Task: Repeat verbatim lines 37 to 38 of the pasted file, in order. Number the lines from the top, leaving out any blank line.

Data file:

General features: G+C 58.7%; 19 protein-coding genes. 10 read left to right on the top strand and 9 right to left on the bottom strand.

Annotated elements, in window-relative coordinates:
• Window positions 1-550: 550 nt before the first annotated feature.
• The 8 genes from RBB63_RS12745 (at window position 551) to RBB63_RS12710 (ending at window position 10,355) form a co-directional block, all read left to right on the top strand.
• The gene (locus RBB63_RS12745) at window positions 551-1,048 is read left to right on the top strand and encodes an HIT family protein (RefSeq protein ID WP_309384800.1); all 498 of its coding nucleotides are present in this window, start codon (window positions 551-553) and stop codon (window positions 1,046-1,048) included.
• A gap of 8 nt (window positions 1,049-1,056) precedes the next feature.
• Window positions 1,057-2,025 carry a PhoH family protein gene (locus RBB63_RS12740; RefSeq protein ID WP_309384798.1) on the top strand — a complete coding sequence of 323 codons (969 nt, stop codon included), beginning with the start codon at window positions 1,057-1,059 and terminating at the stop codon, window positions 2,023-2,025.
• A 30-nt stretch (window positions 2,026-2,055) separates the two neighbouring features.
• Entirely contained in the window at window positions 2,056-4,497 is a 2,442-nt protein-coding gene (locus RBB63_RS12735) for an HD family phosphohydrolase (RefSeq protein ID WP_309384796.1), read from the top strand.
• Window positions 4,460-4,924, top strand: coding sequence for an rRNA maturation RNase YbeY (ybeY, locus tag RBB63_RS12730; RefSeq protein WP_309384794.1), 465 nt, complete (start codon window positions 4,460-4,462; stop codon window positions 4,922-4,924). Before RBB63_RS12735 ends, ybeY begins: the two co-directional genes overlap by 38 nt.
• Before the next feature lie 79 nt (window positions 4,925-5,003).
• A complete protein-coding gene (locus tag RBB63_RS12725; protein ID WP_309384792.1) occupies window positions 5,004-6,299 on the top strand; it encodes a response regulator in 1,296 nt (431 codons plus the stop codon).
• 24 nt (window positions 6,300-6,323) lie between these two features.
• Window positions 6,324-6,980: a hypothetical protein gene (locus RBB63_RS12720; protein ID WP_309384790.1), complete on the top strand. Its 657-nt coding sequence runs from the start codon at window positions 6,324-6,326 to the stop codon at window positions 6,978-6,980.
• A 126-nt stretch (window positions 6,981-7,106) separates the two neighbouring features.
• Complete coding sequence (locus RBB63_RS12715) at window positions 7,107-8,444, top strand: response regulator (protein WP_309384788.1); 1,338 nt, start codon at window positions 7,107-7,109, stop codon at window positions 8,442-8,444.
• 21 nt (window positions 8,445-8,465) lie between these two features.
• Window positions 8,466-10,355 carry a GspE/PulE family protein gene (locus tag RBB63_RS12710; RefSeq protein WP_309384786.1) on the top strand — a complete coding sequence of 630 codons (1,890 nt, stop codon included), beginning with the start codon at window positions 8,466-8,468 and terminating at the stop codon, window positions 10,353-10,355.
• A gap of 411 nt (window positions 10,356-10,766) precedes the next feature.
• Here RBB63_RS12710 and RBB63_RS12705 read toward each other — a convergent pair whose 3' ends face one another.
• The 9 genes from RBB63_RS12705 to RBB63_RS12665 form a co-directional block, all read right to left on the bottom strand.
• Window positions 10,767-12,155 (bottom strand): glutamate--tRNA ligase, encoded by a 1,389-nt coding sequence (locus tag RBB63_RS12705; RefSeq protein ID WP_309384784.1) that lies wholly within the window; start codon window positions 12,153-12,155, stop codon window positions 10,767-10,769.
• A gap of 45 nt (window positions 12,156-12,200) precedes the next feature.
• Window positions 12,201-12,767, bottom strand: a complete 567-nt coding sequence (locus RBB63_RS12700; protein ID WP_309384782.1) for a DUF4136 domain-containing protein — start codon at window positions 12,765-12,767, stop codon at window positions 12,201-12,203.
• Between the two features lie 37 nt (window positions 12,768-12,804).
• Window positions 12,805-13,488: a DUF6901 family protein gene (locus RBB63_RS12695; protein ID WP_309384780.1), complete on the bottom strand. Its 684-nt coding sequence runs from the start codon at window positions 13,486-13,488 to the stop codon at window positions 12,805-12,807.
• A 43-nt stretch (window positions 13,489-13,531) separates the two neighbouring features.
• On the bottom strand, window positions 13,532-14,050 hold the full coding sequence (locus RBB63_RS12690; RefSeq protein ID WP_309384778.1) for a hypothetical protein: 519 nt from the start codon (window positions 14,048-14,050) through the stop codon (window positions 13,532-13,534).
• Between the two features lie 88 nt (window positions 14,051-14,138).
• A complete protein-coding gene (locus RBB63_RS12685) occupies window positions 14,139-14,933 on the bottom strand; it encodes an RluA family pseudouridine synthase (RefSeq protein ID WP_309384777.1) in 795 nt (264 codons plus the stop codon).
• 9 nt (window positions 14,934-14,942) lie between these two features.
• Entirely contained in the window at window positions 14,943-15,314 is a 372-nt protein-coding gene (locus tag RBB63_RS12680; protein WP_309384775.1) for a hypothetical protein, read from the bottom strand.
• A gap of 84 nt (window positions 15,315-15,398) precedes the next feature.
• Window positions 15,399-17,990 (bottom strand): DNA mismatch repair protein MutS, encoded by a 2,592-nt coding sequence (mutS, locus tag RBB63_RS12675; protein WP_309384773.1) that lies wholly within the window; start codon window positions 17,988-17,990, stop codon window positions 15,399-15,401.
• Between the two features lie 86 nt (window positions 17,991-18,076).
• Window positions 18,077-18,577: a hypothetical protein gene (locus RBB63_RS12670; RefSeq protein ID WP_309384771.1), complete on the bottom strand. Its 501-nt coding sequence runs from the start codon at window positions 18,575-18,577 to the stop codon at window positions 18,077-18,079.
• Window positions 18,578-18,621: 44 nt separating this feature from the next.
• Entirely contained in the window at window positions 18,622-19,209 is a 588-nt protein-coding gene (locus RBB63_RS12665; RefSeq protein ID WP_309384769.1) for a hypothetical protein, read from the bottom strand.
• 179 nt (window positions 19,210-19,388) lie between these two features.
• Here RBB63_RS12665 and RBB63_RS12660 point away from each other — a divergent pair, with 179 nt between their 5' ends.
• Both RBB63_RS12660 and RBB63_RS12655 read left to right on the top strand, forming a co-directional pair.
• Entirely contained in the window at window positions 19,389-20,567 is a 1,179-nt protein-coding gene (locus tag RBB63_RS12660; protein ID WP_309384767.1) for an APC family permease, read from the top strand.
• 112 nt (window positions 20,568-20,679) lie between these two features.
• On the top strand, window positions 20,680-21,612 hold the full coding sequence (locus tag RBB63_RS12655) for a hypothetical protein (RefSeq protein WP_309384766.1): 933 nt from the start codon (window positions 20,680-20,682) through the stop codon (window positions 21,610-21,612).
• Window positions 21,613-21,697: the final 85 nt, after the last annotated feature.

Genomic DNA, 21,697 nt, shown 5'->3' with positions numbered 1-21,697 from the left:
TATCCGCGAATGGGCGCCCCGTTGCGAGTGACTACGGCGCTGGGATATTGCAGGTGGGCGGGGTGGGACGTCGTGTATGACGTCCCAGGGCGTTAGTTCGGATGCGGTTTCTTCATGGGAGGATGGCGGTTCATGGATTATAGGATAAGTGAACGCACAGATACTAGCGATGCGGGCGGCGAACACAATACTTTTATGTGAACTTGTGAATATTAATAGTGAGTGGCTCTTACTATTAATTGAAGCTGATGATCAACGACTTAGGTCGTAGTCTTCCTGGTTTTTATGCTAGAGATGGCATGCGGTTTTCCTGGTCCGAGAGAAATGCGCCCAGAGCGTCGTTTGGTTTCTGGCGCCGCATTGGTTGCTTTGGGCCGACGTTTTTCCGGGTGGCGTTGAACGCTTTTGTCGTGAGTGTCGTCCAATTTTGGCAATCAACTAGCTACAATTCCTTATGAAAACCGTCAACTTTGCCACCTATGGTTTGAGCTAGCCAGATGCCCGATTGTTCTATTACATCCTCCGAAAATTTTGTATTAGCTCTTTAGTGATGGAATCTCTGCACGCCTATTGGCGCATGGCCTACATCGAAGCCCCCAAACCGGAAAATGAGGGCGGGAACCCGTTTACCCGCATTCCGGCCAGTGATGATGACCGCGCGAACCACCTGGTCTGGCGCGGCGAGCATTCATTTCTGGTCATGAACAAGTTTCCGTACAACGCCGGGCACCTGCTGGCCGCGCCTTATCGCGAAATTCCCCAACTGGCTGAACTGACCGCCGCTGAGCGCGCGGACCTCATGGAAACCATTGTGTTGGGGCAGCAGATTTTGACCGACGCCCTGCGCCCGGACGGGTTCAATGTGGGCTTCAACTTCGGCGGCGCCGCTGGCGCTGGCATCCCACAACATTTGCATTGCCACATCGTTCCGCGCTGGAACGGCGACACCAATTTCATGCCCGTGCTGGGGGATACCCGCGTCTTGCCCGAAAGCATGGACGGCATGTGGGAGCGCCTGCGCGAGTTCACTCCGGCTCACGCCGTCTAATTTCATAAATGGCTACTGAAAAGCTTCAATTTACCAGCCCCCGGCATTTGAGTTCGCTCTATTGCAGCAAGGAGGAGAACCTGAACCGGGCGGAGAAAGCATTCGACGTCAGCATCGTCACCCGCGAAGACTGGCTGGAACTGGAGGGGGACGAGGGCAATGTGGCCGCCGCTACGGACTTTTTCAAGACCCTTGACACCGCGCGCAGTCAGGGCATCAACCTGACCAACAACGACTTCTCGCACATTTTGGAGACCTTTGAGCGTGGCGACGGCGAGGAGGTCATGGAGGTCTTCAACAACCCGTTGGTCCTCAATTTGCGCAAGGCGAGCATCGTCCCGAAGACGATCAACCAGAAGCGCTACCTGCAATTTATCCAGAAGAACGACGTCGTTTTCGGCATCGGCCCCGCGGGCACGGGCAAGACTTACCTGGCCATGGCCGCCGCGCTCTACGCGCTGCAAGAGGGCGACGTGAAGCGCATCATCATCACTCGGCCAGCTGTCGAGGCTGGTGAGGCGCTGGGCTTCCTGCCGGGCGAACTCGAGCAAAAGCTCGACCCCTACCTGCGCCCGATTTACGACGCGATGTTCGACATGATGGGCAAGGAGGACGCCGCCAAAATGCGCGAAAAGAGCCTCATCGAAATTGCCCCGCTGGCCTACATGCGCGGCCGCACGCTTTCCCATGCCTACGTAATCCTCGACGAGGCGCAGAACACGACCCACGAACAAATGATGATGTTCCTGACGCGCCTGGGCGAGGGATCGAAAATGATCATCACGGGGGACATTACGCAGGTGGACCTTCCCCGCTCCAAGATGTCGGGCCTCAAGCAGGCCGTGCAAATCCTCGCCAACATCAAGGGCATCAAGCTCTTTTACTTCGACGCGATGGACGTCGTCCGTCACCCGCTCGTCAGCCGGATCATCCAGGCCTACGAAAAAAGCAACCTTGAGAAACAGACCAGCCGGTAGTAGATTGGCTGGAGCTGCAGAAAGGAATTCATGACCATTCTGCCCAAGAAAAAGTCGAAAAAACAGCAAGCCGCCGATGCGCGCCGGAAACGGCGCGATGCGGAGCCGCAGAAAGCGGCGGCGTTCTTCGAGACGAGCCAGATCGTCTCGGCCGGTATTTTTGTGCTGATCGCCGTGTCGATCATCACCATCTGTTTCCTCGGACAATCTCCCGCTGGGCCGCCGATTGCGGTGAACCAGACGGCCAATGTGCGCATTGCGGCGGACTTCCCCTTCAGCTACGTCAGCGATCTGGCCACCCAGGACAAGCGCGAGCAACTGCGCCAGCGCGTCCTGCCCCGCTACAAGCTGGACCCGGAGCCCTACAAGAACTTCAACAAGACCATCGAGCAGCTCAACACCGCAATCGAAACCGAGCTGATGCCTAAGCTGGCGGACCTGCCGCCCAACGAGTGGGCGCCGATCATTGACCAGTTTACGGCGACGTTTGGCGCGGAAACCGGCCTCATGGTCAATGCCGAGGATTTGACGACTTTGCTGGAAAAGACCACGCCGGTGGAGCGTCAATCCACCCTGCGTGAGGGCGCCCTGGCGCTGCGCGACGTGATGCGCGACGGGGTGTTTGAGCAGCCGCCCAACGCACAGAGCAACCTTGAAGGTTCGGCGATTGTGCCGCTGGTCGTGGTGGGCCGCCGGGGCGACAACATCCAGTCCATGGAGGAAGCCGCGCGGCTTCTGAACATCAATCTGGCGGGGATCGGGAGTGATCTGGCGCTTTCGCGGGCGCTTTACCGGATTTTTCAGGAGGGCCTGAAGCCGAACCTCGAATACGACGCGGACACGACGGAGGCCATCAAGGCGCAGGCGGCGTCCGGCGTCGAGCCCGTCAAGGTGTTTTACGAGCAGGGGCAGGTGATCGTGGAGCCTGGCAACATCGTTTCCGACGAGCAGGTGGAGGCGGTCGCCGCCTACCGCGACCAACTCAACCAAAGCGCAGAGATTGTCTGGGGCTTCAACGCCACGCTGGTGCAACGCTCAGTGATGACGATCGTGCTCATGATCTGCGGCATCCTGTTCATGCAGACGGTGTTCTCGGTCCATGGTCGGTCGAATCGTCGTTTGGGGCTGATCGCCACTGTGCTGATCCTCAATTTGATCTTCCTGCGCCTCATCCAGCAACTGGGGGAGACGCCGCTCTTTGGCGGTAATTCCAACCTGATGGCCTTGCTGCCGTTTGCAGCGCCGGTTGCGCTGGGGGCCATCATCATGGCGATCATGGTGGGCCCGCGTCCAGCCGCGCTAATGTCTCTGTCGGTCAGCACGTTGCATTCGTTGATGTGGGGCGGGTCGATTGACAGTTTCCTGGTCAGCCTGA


• Window positions 18,578-18,621: 44 nt separating this feature from the next.
• Entirely contained in the window at window positions 18,622-19,209 is a 588-nt protein-coding gene (locus RBB63_RS12665; RefSeq protein ID WP_309384769.1) for a hypothetical protein, read from the bottom strand.